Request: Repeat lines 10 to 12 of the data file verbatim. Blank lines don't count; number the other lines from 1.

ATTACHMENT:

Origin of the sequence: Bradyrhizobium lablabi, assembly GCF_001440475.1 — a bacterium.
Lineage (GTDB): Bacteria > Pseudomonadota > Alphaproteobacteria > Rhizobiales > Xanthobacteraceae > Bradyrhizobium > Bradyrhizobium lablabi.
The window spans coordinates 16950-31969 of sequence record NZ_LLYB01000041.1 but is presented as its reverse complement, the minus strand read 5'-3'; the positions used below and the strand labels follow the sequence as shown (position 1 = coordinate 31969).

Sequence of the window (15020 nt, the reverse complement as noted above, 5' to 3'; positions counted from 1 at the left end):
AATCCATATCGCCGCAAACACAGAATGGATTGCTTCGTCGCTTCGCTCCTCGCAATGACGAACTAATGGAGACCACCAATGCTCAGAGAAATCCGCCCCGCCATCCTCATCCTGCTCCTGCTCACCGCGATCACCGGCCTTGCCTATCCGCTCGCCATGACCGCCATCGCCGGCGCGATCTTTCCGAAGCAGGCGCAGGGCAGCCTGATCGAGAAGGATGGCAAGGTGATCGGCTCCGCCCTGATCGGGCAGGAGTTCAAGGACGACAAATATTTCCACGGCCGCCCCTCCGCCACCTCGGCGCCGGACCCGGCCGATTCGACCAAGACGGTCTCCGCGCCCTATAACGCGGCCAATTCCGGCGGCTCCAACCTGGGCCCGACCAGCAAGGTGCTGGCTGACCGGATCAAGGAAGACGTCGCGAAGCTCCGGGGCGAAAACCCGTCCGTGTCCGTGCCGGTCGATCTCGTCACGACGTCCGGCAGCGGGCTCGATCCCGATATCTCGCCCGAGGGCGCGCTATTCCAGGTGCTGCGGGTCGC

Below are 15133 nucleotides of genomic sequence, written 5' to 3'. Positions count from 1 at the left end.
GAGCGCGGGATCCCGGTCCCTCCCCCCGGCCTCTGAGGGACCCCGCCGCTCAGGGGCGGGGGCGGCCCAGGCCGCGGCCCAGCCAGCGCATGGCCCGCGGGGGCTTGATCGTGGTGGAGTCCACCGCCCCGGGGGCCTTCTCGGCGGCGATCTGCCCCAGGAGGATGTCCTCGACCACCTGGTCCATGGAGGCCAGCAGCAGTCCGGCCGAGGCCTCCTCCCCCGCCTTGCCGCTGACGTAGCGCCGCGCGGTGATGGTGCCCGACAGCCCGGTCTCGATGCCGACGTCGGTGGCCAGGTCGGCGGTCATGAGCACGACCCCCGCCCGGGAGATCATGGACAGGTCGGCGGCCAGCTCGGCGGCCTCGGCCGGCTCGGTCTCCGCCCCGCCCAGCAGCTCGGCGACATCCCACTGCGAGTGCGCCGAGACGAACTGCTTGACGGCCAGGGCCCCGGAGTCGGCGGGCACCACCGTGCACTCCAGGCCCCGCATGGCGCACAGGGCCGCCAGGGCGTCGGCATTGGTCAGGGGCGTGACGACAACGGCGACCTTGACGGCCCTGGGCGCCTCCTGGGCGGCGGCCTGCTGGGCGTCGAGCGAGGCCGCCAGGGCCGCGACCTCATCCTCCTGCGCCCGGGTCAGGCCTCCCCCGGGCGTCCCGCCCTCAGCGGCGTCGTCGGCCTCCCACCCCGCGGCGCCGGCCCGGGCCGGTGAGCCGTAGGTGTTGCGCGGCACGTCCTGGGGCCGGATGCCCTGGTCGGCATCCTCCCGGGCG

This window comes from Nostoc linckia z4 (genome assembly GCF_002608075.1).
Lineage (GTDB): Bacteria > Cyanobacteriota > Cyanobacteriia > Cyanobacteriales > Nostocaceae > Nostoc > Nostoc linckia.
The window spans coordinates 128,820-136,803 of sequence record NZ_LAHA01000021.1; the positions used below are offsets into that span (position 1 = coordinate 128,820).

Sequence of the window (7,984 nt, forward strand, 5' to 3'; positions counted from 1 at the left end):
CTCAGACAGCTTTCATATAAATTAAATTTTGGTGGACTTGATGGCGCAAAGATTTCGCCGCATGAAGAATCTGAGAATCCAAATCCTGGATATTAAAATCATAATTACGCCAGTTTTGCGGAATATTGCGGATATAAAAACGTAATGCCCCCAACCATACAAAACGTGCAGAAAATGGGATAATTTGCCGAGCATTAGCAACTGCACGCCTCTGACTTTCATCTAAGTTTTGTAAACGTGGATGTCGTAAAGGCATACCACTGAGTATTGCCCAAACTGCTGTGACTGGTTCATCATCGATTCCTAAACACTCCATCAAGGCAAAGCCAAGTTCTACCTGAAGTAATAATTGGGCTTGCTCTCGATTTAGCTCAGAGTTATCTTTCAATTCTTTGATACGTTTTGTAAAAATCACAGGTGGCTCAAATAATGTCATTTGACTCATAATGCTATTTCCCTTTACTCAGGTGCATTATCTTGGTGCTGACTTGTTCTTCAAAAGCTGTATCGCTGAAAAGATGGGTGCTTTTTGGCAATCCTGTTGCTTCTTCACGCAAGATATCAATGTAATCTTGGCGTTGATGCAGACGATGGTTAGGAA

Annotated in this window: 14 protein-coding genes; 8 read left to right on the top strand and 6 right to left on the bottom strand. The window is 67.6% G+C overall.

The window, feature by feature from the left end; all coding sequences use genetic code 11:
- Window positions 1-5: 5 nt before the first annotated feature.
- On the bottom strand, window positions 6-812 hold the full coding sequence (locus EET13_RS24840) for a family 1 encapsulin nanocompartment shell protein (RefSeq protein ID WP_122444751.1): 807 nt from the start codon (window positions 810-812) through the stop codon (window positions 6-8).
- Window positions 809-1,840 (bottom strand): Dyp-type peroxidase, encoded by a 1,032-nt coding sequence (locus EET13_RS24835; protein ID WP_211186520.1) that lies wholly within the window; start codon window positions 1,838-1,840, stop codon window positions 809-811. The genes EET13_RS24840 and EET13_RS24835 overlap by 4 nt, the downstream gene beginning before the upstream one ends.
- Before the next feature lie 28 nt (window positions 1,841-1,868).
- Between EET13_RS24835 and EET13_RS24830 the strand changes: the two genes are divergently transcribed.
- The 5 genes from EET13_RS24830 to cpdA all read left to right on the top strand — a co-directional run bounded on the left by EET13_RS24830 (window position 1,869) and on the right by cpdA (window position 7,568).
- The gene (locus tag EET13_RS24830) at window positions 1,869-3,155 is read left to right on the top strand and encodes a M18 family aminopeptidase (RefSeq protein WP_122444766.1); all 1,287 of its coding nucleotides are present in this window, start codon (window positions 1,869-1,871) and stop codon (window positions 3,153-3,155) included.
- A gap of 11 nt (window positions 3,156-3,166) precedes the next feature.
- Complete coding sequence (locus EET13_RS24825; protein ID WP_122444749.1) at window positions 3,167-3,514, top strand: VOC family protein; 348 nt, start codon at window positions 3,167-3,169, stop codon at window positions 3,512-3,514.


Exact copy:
The window spans coordinates 128,820-136,803 of sequence record NZ_LAHA01000021.1; the positions used below are offsets into that span (position 1 = coordinate 128,820).

Sequence of the window (7,984 nt, forward strand, 5' to 3'; positions counted from 1 at the left end):
CTCAGACAGCTTTCATATAAATTAAATTTTGGTGGACTTGATGGCGCAAAGATTTCGCCGCATGAAGAATCTGAGAATCCAAATCCTGGATATTAAAATCATAATTACGCCAGTTTTGCGGAATATTGCGGATATAAAAACGTAATGCCCCCAACCATACAAAACGTGCAGAAAATGGGATAATTTGCCGAGCATTAGCAACTGCACGCCTCTGACTTTCATCTAAGTTTTGTAAACGTGGATGTCGTAAAGGCATACCACTGAGTATTGCCCAAACTGCTGTGACTGGTTCATCATCGATTCCTAAACACTCCATCAAGGCAAAGCCAAGTTCTACCTGAAGTAATAATTGGGCTTGCTCTCGATTTAGCTCAGAGTTATCTTTCAATTCTTTGATACGTTTTGTAAAAATCACAGGTGGCTCAAATAATGTCATTTGACTCATAATGCTATTTCCCTTTACTCAGGTGCATTATCTTGGTGCTGACTTGTTCTTCAAAAGCTGTATCGCTGAAAAGATGGGTGCTTTTTGGCAATCCTGTTGCTTCTTCACGCAAGATATCAATGTAATCTTGGCGTTGATGCAGACGATGGTTAGGAA